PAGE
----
Around 2000 wind turbines in 58 offshore wind farms produce wind energy in the Northern European seas and many new wind farms are foreseen. The wind resource assessment is costly to observe using traditional meteorological masts and therefore atmospheric modeling is state of the art. However, to reduce the uncertainty on the model results on the offshore wind resource, it is necessary to compare model results with observations. Observations from ground-based wind lidar and satellite remote sensing are the two main technologies that can provide new types of offshore wind data at relatively low cost. The advantages of microwave satellite remote sensing are (1) horizontal spatial coverage, (2) long data archives, and (3) high spatial detail both in the coastal zone and of far-field wind farm wake. Passive microwave ocean wind speed data are available since 1987 with up to six observations per day with near-global coverage. The data are particularly useful for investigation of long-term wind conditions. Scatterometer ocean surface wind vectors provide a continuous series since 1999 with twice-daily near-global coverage. Both types of data have grid cells around 25 km. In contrast, synthetic aperture radar (SAR) wind maps can be retrieved at 1-km grid resolution. SAR-based wind maps have been used for wind resource assessment far offshore and in the coastal zones with good results when compared to e.g., meteorological data and mesoscale model results. High-resolution SAR data show very long far-field wind farm wakes. Thus wind farm wake loss is foreseen in wind farm clusters. WIREs Energy Environ 2014, 3:594–603. doi: 10.1002/wene.123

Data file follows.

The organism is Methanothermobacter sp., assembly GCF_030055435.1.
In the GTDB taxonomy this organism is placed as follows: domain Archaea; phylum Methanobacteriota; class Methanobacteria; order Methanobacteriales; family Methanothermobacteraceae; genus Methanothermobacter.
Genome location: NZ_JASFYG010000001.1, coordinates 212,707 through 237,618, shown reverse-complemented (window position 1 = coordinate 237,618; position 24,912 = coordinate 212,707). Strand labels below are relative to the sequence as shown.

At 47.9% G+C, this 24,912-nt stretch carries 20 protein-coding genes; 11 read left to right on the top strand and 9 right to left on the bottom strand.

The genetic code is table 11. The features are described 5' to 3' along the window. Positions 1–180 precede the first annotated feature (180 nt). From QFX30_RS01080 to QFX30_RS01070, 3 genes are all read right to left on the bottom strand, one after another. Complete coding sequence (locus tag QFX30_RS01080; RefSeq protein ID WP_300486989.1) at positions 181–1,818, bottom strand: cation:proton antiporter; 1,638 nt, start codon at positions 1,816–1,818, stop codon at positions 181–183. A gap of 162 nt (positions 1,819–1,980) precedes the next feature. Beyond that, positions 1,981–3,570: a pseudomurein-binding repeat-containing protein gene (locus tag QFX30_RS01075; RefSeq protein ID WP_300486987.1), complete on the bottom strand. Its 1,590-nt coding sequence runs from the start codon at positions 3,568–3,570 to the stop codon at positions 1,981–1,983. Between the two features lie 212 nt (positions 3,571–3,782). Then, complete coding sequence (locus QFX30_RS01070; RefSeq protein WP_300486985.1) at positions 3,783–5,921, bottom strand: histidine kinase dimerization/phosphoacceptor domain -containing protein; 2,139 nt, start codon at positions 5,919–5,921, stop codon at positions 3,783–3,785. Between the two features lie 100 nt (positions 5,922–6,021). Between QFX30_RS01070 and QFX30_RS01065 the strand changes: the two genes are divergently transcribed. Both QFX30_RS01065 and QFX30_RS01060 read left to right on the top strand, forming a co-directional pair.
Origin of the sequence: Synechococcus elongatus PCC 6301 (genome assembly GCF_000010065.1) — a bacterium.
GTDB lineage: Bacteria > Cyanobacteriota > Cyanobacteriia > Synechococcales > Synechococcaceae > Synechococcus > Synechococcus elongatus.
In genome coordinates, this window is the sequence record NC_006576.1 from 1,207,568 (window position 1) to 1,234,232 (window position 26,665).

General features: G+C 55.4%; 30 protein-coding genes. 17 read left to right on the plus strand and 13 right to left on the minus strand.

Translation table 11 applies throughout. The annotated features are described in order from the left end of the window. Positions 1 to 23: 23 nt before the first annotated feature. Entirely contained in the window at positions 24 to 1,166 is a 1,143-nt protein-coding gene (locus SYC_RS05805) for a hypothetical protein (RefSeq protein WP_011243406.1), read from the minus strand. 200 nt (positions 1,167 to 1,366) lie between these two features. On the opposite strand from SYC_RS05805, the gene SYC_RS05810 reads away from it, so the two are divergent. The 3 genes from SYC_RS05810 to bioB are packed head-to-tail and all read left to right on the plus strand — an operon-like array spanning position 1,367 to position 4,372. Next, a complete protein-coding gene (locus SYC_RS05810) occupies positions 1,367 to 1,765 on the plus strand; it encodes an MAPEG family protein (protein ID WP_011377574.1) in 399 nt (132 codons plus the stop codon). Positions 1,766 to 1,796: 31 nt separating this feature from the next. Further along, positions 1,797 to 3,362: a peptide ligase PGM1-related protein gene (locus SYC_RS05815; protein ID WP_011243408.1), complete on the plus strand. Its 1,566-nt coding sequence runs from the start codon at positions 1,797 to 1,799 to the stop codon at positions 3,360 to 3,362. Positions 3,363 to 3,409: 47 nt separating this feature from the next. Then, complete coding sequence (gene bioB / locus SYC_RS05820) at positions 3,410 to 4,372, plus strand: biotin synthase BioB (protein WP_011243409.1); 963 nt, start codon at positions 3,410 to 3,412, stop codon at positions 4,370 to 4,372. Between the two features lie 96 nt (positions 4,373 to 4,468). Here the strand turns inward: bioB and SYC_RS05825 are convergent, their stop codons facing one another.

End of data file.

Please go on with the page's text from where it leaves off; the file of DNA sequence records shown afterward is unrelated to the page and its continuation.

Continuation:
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Conflict of interest: The author has declared no conflicts of interest for this article.